- The Washington Times - Tuesday, November 8, 2005

Ever the wily veterans, Phillip Daniels and Mark Brunell semi-dismissed any playoff talk yesterday, hours after the Washington Redskins completed the season’s first half with a 17-10 win over NFC East rival Philadelphia.

For the first time since 2000, the Redskins have a winning record (5-3) at the halfway point, putting themselves in position to reach the playoffs for the first time since 1999.

Even so, Daniels and Brunell — who have a combined 22-plus years of NFL experience — expressed cautious optimism when asked whether they’re thinking about the postseason.

“I take it one at a time until the point where we’re close,” Daniels said. “You can’t start looking ahead because then you might find yourself losing a game that you didn’t focus on.”

Said Brunell: “We’re not in any position to make proclamations because we’re only halfway through. It could be better, it could be worse. But you are what you are, and we’re a 5-3 football team.”

Others, however, are taking a different approach. An already confident team gained additional momentum from the Redskins’ first win over Philadelphia since 2001 and first at home over the Eagles since 1999.

“We’re not afraid to talk about it,” right tackle Jon Jansen said. “[Sunday’s win] was a hugely important game for us, more so in terms of our record. To be 5-3 instead of back to .500 at 4-4 — that would have been tough for us. Just the feeling of being up and being in the hunt for the division, it’s huge for us.”

Said H-back Chris Cooley: “I’ll be honest — I’ve been thinking about playoffs since the first game of the season. That’s the goal, so you have to think about it.”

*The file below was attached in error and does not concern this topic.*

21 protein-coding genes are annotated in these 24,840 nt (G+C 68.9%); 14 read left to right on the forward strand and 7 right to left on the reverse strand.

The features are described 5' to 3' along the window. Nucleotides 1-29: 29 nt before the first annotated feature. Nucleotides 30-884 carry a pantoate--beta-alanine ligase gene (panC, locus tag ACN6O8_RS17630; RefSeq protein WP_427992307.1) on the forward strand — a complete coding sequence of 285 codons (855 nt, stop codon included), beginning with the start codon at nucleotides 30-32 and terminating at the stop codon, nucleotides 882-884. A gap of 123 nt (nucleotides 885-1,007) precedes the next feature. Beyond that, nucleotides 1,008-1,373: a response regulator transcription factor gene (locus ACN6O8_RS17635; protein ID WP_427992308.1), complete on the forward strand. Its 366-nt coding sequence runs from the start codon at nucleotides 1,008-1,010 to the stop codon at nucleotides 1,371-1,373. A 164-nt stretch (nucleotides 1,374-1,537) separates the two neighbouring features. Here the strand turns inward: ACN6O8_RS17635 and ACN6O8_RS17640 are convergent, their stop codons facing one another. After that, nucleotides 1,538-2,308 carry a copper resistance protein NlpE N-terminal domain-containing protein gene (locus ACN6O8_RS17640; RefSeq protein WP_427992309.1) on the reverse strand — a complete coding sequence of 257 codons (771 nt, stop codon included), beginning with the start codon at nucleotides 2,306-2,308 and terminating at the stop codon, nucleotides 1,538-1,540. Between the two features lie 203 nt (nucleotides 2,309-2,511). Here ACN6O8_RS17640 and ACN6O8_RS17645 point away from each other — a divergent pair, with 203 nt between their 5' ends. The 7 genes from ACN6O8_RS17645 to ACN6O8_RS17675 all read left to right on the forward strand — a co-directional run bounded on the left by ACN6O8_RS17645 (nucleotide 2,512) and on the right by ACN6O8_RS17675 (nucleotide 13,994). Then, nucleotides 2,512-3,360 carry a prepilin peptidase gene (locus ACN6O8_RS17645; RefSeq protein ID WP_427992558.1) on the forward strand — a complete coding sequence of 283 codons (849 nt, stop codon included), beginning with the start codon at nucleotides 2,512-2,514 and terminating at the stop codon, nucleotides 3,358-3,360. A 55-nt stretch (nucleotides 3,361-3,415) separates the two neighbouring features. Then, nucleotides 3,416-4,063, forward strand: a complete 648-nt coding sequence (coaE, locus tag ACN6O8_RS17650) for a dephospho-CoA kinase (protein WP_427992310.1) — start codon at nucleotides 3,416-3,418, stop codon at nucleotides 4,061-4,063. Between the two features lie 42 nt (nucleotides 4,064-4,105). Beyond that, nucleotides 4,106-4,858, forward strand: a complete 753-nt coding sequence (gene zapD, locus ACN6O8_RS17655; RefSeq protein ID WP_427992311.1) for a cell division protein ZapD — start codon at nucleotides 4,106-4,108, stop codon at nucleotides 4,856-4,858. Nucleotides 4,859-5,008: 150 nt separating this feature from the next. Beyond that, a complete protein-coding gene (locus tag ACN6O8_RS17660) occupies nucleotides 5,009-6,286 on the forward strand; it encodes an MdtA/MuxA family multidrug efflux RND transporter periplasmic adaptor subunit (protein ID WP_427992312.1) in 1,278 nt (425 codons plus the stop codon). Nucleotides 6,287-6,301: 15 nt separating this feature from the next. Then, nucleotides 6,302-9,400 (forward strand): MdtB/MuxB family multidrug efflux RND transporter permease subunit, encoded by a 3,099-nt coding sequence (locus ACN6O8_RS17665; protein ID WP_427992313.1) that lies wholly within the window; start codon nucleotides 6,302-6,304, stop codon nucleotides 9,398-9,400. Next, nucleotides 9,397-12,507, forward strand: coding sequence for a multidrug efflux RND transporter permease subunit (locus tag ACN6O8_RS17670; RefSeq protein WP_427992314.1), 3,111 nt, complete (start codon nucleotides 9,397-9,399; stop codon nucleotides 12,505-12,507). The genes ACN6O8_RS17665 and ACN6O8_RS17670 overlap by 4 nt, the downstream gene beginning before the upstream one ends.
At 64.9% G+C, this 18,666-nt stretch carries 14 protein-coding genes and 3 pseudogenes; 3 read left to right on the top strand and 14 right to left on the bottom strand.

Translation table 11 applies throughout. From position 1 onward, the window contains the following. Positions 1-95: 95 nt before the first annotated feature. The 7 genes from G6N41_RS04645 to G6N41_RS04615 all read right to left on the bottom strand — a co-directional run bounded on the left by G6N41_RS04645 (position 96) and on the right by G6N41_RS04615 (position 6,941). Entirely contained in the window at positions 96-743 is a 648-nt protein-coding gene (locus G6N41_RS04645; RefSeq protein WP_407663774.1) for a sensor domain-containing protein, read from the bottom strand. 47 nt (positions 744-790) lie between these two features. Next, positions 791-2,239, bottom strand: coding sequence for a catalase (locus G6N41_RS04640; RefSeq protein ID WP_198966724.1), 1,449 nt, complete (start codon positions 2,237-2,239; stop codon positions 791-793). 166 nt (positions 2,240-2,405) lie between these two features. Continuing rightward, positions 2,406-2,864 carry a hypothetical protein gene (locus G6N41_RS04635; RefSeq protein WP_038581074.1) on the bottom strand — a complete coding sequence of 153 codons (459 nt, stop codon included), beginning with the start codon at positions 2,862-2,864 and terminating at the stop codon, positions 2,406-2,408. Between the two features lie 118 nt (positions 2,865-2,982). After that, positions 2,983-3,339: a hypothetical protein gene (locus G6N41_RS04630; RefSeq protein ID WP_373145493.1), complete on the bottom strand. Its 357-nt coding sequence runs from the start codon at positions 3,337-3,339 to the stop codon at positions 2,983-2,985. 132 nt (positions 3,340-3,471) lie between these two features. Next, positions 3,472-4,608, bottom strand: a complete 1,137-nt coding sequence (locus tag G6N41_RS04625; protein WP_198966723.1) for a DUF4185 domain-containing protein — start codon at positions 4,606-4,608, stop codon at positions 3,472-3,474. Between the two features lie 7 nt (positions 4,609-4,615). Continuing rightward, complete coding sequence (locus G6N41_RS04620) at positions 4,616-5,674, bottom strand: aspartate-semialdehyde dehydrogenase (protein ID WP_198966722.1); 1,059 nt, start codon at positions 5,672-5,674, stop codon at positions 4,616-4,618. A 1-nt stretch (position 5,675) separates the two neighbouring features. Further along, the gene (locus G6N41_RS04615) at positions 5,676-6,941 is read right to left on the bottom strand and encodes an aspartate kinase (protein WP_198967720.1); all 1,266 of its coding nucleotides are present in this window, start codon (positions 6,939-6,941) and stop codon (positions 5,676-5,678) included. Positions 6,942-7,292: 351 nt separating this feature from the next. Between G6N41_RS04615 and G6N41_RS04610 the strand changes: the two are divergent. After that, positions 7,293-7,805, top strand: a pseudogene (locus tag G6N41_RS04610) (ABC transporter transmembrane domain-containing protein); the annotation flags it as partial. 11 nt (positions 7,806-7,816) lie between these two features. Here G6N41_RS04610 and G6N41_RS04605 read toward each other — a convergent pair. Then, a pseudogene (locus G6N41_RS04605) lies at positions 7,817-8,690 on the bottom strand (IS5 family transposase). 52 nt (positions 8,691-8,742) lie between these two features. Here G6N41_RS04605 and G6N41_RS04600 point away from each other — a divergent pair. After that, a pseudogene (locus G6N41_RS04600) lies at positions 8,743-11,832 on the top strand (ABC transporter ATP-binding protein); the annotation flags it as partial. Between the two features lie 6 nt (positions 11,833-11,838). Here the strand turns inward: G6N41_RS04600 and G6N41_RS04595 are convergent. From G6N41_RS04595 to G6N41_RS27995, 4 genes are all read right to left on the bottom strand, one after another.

Not a lot of people were thinking about the postseason after the ugly 9-7 win over Chicago to begin the regular season. The big topics that day were the quarterback situation and the lack of touchdowns. Both have been resolved; Brunell has enjoyed a first-half rebirth (12 touchdowns, three interceptions), and the Redskins are 18th in scoring, up 13 spots from last year.

The Redskins are tied with Dallas for second place in the NFC East, a game behind the Giants and a game ahead of the Eagles, whose season took another dramatic turn yesterday when receiver Terrell Owens was told to get lost for at least the rest of the season.

Assuming only one team apiece from the NFC North and West makes the playoffs, that leaves four positions for the New York Giants, Carolina and Atlanta (all 6-2); Washington, Dallas and Tampa Bay (all 5-3); and Philadelphia (4-4).

The win Sunday also represented a good rebound from last week’s 36-0 loss to the Giants.

“That was a bitter disappointment for us in New York, and for our guys to bounce back and respond, particularly with our number of injuries, and play physical, it was a big deal for us,” coach Joe Gibbs said. “Both teams had a lot to lose, and there was a lot at stake.”

Divisional play will be key for the Redskins, whose last three games are home against Dallas and the Giants and at Philadelphia.

“Going into the final eight games, if we can control the turnovers, if we can control the penalties and always go out and play physical, we’re going to be sitting pretty good at the end of the year,” Jansen said.

But the Redskins know they’re not sitting pretty right now. They still commit too many turnovers (minus-9 ratio this season) and penalties (seven infractions a game), are allowing too many long touchdowns (five of 30-plus yards in the last five weeks, compared to two all of last season), have lost three straight road games and haven’t won consecutive games since a 3-0 start.

“We have to stay consistent,” Daniels said. “We don’t want to be a team that wins one, loses one, wins one, loses one. We want to stack some wins on top of each other.”

The schedule doesn’t get any easier for the Redskins; among the final eight opponents, only Arizona and Oakland have losing records. The Redskins are 4-3 against teams with winning records, so it’s not like they’re Cincinnati, which has beaten seven teams with a combined 17-40 mark.

With the victories has come a belief that the Redskins have what it takes to play past Jan.1, when their regular season ends at Philadelphia. The Redskins were 3-5 at the halfway point last year but were clearly running in place.

“There’s a completely different attitude around here,” Cooley said. “Everybody is excited this week for another big game, and last year we were down and didn’t want to be around here too much.”

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